by Whitney Lowe
"Whiplash" has become one
of the most commonly used terms to describe neck pain, especially
if it is the result of a motor-vehicle accident. Yet, whiplash
is a frequently misunderstood condition. In fact, it really isn’t
one specific condition at all; it is a problem that may be caused
by damage to numerous tissues. The term whiplash was first introduced
in 1928 to describe the motion that occurs when energy is transferred
from a moving vehicle to the human body during a sudden stop or
collision. Despite the facts that it is not a clinically accurate
term and that others have been suggested, it continues to be used
as a description for a variety of acceleration/deceleration injuries
to the soft tissues of the axial skeleton. And despite the fact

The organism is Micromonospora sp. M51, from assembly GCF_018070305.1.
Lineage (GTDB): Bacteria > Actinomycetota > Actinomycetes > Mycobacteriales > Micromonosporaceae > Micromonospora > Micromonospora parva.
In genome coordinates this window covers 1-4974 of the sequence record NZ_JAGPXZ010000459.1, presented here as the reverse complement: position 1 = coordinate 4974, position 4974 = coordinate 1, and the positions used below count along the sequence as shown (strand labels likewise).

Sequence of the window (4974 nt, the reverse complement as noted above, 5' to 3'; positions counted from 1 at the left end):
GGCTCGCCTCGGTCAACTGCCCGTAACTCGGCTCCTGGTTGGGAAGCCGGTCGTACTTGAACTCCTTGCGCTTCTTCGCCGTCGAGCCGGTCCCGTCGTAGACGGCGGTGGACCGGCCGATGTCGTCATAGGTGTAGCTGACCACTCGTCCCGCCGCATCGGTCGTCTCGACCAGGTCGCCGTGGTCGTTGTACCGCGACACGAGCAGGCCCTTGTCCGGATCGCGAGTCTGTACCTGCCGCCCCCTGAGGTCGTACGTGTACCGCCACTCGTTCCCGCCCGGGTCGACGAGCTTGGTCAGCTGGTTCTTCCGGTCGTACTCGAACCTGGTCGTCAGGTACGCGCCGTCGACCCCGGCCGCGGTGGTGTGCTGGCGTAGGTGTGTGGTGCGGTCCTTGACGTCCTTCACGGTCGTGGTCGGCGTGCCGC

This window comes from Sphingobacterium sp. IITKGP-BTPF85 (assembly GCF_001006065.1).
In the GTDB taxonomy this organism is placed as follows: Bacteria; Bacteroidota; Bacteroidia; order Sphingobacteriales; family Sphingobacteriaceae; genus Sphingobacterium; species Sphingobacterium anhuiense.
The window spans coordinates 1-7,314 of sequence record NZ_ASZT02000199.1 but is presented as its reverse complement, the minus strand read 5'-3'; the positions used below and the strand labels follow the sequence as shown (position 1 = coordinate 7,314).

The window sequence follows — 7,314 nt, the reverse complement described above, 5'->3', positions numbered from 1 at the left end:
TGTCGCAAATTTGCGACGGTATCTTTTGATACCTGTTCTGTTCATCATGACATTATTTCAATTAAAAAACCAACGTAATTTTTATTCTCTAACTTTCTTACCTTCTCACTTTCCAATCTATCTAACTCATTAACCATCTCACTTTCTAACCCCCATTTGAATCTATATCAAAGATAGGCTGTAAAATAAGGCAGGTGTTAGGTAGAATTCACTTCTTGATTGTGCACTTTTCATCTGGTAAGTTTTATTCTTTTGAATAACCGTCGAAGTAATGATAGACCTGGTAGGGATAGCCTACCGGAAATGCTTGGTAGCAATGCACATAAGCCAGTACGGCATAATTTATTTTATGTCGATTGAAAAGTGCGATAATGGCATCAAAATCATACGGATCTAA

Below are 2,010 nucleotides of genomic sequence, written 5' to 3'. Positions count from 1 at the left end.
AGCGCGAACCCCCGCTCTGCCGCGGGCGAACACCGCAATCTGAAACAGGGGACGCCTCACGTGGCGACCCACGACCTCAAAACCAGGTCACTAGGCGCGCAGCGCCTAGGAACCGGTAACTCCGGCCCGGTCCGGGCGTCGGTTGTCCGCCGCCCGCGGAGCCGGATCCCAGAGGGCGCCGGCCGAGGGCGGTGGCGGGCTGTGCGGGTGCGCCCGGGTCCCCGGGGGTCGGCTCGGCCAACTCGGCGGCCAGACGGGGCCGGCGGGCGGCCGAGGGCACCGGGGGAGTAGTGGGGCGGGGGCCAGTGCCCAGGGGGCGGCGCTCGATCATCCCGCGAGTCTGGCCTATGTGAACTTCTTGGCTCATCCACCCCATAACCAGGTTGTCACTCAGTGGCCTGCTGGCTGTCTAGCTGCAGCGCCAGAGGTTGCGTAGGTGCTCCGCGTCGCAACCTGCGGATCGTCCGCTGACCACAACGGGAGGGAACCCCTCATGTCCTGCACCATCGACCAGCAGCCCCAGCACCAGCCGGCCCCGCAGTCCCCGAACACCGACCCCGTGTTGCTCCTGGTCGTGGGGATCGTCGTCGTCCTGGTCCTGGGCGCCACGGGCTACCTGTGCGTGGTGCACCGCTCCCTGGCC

that it may pertain to other regions of the axial skeleton, whiplash
is the term most often used to describe an injury to the neck.
is the result of a sudden acceleration or deceleration of the
head and neck in relation to the torso. It can happen not only
from motor-vehicle accidents, but also contact sports, blows to
the head, or violent shaking of the body. Since this condition
can affect so many tissues, there is confusion about which tissues
are actually damaged when the term whiplash is used to describe
a client’s pathology.
pain may be local in the neck, or it may radiate into the head,
shoulder or upper extremity.
of the difficulty in treating whiplash is determining which of
these tissues has been injured. Tissues that may be affected from
the trauma include interspinous ligaments, the joint capsule of
the intervertebral facet joints, nerve roots, dura mater, anterior
or posterior longitudinal ligaments, the ligamentum nuchae, or
the various muscles of the neck.